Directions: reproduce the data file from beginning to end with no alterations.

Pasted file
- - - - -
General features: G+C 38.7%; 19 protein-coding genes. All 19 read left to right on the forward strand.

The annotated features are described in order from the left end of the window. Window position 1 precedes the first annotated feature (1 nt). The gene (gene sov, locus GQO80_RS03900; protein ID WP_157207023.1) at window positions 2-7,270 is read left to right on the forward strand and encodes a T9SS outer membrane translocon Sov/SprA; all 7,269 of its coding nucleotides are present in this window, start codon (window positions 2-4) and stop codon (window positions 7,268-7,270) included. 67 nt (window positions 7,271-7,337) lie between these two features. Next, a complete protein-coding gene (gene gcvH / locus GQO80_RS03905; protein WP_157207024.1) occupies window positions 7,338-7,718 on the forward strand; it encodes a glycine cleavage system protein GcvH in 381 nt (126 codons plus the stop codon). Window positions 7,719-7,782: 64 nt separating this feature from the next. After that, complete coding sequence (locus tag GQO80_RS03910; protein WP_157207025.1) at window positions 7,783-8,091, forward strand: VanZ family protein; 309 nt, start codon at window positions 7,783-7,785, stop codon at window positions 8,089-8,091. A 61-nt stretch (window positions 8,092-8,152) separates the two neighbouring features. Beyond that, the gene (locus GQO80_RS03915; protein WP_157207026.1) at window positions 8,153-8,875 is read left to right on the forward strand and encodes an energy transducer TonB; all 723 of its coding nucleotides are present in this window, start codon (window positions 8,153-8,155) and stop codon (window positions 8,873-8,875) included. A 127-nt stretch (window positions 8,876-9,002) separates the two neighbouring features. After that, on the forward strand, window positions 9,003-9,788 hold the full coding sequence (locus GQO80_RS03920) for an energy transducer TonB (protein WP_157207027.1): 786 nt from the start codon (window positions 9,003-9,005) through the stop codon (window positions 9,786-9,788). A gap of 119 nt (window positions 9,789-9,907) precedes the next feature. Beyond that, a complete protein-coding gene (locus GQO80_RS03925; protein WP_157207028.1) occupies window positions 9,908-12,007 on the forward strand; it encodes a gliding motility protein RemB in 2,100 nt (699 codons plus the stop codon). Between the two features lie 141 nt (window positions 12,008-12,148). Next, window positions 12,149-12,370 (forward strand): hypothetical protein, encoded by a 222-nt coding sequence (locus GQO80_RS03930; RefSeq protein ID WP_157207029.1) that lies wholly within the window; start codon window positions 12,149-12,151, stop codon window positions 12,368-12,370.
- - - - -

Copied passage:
General features: G+C 38.7%; 19 protein-coding genes. All 19 read left to right on the forward strand.

The annotated features are described in order from the left end of the window. Window position 1 precedes the first annotated feature (1 nt). The gene (gene sov, locus GQO80_RS03900; protein ID WP_157207023.1) at window positions 2-7,270 is read left to right on the forward strand and encodes a T9SS outer membrane translocon Sov/SprA; all 7,269 of its coding nucleotides are present in this window, start codon (window positions 2-4) and stop codon (window positions 7,268-7,270) included. 67 nt (window positions 7,271-7,337) lie between these two features. Next, a complete protein-coding gene (gene gcvH / locus GQO80_RS03905; protein WP_157207024.1) occupies window positions 7,338-7,718 on the forward strand; it encodes a glycine cleavage system protein GcvH in 381 nt (126 codons plus the stop codon). Window positions 7,719-7,782: 64 nt separating this feature from the next. After that, complete coding sequence (locus tag GQO80_RS03910; protein WP_157207025.1) at window positions 7,783-8,091, forward strand: VanZ family protein; 309 nt, start codon at window positions 7,783-7,785, stop codon at window positions 8,089-8,091. A 61-nt stretch (window positions 8,092-8,152) separates the two neighbouring features. Beyond that, the gene (locus GQO80_RS03915; protein WP_157207026.1) at window positions 8,153-8,875 is read left to right on the forward strand and encodes an energy transducer TonB; all 723 of its coding nucleotides are present in this window, start codon (window positions 8,153-8,155) and stop codon (window positions 8,873-8,875) included. A 127-nt stretch (window positions 8,876-9,002) separates the two neighbouring features. After that, on the forward strand, window positions 9,003-9,788 hold the full coding sequence (locus GQO80_RS03920) for an energy transducer TonB (protein WP_157207027.1): 786 nt from the start codon (window positions 9,003-9,005) through the stop codon (window positions 9,786-9,788). A gap of 119 nt (window positions 9,789-9,907) precedes the next feature. Beyond that, a complete protein-coding gene (locus GQO80_RS03925; protein WP_157207028.1) occupies window positions 9,908-12,007 on the forward strand; it encodes a gliding motility protein RemB in 2,100 nt (699 codons plus the stop codon). Between the two features lie 141 nt (window positions 12,008-12,148). Next, window positions 12,149-12,370 (forward strand): hypothetical protein, encoded by a 222-nt coding sequence (locus GQO80_RS03930; RefSeq protein ID WP_157207029.1) that lies wholly within the window; start codon window positions 12,149-12,151, stop codon window positions 12,368-12,370.